In Charles River Editors' History for Kids series, your children can learn about history's most important people and events in an easy, entertaining, and educational way. The concise but comprehensive book will keep your kid's attention all the way to the end.
Born in Mississippi, a young kid named Elvis Presley came to Memphis as a teenager and changed music forever. Fusing country and rhythm and blues with rock, Elvis brought traditional African-American sounds to the forefront of music in the 1950s, but he did so as a handsome white man before the height of the Civil Rights Movement. On top of that, his famous stage fright led to the hip gyrations that would make him the envy of young girls and the scorn of their parents.
What followed was rock music's perfect storm. Managed by Colonel Tom Parker, Elvis became the biggest music act in the world, producing holiday classics, love ballads, and up-tempo rock songs that all hit the top of the charts in the late '50s. Elvis merged the quintessential rock star looks with success, scoring nearly 20 number-one singles. With live broadcasts on TV appearances and movie roles, Elvis became a pop culture fixture and a music icon that made even The Beatles giddily nervous to meet him.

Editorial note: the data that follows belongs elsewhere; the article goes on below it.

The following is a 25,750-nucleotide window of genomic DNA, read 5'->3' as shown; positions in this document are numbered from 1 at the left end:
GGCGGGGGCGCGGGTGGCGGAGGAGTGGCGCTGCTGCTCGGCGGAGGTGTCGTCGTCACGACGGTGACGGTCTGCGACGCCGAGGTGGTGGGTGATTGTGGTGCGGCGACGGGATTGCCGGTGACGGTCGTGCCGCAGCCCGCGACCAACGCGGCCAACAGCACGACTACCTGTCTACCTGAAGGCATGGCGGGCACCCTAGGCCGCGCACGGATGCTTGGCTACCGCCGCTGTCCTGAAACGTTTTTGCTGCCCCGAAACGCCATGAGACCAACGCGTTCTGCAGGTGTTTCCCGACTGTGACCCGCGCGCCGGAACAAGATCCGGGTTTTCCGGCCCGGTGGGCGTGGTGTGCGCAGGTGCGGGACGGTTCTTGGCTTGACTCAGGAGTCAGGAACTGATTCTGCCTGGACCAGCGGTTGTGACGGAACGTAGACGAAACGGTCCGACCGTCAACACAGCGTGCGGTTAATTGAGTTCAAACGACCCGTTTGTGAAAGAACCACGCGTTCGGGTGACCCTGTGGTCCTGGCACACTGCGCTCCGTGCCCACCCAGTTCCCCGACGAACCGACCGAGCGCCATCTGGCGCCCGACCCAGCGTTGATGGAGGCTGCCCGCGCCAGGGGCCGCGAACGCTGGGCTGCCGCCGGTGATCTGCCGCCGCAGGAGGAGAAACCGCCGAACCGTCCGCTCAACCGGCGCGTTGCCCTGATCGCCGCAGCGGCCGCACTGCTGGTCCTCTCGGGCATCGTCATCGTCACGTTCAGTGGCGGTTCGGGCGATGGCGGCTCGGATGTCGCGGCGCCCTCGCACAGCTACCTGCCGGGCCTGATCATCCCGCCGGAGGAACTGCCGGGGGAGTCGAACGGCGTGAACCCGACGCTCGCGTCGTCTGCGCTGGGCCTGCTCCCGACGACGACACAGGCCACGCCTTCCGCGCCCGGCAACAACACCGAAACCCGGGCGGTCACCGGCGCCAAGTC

Given the unprecedented success of his musical career, the last decade of Elvis's life is a tragic tale of substance abuse, controversy, and an inevitable slide down from the top, as new music acts started to eclipse him. Despite all that, however, Elvis' sudden death, like his meteoric rise to fame, shook the world, when he was found dead in his bathroom in 1977 at just 42 years old.